Brexit prompts more growth forecast revision
Industry economists have been forced to tear up their forecasts in the wake of the Brexit vote and severely downgrade their view on the industry’s future.
The Construction Products Association (CPA) is the latest organisation to slash its growth forecast for 2017, cutting it from 4.1% to just 0.8%.
This time last year, the CPA economists were confidently predicting total construction output to grow 4.1% in 2017, 4.2% in 2018 and 4.0% in 2019, although they did recognise that the EU referendum had potential to alter that.
The new CPA forecasts look very different – now they predict construction output to grow by 0.8% in 2017, 0.7% in 2018 and 2.2% in 2019.
Despite the substantial revisions, industry prospects remain ‘bright’, the CPA said.
The CPA echoes the view of the Construction Industry Training Board (CITB) Construction Skills Network report, published last week, which said that coming growth depended on smooth progress for a few politically-sensitive large-scale infrastructure projects, including HS2 and nuclear power stations.
The CPA forecasts that growth to 2019 will be primarily driven by a 28% increase in infrastructure activity, which along with a 6.1% increase in private house building would offset expected falls in commercial and industrial construction.
CPA economics director Noble Francis said: “Near-term prospects for construction appear bright with industry growth boosted by several new billion pound infrastructure projects across the country such as the Thames Tideway Tunnel, HS2 and Hinkley Point C and the government’s £23bn National Productivity Investment Fund. A rise in infrastructure output is expected to ensure positive growth for the construction industry overall if the government can ensure it delivers on its announcements.”
House-building is also expected to remain a key source of output growth, with private house building starts rising at 2.0% per year between 2017 and 2019.
Noble Francis said: “Construction industry prospects should also be boosted by a positive outlook from major house-builders, who appear willing to increase supply as they take advantage of rising house prices in an undersupplied market. The exception to this is the high-profile niche of prime residential in central London, where there is already an oversupply of properties and sharply falling prices, which we expect to persist over the next 12-18 months.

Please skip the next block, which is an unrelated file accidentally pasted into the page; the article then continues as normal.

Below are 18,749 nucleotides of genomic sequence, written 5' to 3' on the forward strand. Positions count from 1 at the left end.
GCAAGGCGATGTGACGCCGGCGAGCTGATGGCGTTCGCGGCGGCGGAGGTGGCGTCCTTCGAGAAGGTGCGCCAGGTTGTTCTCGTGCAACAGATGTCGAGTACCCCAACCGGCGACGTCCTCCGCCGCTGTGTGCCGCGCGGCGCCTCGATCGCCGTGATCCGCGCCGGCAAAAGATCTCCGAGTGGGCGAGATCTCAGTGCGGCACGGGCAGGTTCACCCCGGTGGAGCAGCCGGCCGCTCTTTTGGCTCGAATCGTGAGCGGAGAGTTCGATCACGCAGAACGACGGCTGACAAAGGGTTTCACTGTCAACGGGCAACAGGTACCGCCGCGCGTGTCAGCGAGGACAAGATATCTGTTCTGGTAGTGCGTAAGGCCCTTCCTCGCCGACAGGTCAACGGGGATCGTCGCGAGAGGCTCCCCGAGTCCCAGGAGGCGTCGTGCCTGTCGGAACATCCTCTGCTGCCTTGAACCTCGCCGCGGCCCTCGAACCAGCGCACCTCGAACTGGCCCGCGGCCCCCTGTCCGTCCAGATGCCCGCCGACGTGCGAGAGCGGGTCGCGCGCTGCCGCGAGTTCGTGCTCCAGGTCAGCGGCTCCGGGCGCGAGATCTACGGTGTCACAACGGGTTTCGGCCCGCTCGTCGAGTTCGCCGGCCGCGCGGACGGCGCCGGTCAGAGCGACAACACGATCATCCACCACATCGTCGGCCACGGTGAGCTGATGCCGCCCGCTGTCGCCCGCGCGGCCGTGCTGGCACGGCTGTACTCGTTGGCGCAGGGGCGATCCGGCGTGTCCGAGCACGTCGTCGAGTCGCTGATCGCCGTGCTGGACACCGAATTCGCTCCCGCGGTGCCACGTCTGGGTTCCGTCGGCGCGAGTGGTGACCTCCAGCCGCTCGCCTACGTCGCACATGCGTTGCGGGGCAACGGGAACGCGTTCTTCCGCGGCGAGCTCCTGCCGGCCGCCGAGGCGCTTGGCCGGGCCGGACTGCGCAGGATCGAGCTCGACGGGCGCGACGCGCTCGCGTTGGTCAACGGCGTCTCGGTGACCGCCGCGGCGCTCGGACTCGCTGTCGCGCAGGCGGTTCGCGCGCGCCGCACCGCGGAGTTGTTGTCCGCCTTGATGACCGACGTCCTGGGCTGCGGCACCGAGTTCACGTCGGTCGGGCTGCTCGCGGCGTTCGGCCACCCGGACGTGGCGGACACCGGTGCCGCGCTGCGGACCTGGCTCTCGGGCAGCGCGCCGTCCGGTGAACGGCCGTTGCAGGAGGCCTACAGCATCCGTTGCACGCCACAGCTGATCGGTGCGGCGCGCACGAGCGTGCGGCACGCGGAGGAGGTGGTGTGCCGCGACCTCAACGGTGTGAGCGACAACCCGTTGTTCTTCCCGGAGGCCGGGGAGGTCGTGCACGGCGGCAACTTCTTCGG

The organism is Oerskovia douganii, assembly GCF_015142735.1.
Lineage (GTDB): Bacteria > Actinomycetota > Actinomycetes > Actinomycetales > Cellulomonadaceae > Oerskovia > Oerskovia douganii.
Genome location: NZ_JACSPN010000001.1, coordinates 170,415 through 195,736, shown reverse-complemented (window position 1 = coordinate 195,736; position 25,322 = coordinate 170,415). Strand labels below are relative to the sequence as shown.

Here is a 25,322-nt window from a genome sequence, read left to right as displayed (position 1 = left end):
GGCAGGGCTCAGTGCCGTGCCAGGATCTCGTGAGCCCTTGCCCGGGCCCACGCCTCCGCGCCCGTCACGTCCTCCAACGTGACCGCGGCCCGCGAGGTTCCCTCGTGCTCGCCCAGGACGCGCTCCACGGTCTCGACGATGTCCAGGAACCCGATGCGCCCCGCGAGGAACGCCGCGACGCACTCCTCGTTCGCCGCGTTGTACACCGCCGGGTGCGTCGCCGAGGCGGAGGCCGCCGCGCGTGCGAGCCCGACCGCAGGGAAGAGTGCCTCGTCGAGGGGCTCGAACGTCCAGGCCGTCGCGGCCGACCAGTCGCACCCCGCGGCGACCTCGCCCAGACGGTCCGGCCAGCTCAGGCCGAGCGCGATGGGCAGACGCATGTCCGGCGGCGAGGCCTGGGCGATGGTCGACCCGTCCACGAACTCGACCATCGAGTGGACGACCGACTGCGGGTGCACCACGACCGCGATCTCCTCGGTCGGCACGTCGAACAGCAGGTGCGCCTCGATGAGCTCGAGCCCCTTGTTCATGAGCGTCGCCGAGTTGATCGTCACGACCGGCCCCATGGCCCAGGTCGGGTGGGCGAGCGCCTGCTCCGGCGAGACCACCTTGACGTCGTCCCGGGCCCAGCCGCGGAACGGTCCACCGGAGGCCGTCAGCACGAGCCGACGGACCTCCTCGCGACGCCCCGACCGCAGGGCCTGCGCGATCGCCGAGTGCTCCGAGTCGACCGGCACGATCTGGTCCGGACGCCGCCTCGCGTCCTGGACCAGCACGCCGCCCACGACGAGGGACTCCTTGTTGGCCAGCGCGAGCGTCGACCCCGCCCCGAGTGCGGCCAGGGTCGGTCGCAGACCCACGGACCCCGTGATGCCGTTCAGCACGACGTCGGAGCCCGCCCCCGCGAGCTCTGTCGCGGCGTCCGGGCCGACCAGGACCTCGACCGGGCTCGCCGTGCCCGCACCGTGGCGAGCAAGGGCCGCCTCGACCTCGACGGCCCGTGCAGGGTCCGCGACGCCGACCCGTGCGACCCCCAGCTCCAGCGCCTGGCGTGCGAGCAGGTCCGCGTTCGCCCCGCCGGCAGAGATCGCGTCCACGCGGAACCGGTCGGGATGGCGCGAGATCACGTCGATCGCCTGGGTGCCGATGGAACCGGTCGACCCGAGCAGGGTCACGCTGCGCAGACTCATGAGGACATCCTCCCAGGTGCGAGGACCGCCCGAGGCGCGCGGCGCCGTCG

“Substantial risks to growth remain however as the fall in the value of sterling is leading to increased import and raw materials costs. On the demand side, whilst the uncertainty post-referendum has not impacted activity on site as yet, it appears to be affecting areas that require high upfront investment for a long-term rate of return such as commercial offices and industrial factories. Both have seen new contract awards fall and this is likely to feed through into falls in sector activity from the second half of this 2017.
“Despite these concerns, infrastructure and private housing are anticipated to ensure that the construction industry grows between 2017 and 2019, providing an extra £5.3bn of economic activity for the construction industry and wider UK economy.”
Key results from the latest CPA construction forecasts:
- Construction output to rise by 0.8% in 2017, 0.7% in 2018 and 2.2% in 2019
- Infrastructure work to rise by 7.0% in 2017 and 10.7% in 2018
- Private housing starts to rise 2.0% per year in 2017 and 2018
- Offices construction to decline 3.0% in 2017 and 10.0% in 2018
- Retail construction to fall 8.0% in 2016 before falls of 4.0% in 2017 and 2.0% in 2018
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This article was published on 13 Feb 2017 (last updated on 14 Feb 2017).